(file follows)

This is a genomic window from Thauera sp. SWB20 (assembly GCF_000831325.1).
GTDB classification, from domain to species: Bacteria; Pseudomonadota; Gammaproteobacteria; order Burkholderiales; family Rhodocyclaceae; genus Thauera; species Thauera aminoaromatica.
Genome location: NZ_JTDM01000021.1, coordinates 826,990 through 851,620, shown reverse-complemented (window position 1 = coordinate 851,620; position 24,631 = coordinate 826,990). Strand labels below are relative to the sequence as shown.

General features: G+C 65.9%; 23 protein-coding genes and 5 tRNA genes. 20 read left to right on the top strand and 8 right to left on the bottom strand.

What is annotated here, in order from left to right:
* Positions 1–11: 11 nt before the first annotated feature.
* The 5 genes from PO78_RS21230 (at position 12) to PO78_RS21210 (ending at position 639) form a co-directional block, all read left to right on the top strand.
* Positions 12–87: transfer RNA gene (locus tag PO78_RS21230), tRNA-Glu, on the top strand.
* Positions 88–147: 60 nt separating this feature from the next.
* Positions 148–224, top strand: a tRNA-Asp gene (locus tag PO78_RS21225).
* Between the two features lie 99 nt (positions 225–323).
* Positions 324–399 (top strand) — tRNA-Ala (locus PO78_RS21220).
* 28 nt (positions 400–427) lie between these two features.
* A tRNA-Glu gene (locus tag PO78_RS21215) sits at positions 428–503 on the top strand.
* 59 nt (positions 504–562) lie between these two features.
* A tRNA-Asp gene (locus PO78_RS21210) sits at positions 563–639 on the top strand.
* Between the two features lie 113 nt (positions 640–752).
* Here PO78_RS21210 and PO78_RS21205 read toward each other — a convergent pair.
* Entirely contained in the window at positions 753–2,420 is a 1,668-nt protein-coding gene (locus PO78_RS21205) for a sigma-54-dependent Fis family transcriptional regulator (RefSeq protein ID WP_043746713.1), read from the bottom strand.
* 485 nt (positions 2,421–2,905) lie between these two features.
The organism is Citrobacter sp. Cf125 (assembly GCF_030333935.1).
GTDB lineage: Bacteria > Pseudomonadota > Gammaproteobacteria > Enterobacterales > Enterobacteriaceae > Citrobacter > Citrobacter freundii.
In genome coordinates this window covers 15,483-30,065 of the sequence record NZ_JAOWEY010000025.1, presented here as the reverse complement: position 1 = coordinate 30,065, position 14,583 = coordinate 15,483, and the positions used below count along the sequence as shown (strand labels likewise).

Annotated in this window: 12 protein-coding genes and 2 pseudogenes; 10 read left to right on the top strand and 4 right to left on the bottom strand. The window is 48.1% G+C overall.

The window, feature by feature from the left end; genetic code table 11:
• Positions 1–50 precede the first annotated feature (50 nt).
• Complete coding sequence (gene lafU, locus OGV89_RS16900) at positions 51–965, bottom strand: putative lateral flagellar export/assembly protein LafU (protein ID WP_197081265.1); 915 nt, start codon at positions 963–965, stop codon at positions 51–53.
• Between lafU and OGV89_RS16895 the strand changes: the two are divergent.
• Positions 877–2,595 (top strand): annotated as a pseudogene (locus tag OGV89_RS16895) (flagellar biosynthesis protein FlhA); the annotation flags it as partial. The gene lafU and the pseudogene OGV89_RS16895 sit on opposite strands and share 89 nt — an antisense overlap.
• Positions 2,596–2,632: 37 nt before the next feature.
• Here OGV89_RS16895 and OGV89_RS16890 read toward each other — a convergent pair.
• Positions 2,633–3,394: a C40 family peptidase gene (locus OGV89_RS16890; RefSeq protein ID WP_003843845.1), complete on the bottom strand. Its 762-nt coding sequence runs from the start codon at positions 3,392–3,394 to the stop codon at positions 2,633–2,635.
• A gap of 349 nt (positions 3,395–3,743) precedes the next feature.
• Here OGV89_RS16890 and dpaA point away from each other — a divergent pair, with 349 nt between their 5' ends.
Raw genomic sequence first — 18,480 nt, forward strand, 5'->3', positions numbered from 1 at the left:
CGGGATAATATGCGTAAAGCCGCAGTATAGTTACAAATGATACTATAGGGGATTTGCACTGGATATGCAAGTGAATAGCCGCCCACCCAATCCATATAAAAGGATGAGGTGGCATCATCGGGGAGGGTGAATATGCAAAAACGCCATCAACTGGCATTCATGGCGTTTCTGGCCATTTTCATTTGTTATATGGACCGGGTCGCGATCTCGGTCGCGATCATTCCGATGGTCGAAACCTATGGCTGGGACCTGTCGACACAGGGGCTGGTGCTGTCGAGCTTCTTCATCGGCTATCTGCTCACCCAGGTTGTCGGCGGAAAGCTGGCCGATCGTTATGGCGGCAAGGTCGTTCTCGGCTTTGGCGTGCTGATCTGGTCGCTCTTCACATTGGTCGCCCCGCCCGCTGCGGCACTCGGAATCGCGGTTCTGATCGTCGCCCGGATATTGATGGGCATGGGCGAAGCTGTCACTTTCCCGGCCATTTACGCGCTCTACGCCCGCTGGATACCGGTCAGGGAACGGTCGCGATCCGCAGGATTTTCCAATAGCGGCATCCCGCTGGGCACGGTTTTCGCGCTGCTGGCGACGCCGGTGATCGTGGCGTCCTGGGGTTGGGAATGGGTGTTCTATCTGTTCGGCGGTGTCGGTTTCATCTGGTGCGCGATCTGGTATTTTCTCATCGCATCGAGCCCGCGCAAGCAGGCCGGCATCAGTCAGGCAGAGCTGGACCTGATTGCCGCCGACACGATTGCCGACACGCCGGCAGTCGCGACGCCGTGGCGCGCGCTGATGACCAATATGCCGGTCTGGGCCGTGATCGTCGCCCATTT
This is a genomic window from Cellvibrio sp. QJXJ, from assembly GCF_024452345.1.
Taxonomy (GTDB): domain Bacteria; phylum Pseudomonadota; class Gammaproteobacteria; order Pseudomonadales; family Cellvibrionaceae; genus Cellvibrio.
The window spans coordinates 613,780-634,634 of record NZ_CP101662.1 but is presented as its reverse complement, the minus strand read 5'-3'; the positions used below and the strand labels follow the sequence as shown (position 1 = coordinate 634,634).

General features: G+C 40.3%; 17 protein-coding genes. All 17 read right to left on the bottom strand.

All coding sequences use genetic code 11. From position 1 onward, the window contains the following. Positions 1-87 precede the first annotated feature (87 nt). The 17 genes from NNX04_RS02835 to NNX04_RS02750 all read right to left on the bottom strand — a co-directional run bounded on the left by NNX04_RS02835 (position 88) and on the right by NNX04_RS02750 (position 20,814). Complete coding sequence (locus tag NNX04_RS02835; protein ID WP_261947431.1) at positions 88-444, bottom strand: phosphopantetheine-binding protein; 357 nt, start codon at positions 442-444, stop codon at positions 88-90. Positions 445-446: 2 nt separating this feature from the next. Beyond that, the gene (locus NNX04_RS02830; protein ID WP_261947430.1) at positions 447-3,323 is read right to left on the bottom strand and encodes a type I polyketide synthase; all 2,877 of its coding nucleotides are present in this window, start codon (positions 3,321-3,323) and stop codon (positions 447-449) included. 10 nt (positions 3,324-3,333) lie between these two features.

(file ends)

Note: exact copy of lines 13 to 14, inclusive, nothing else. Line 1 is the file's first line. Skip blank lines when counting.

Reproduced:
* 28 nt (positions 400–427) lie between these two features.
* A tRNA-Glu gene (locus tag PO78_RS21215) sits at positions 428–503 on the top strand.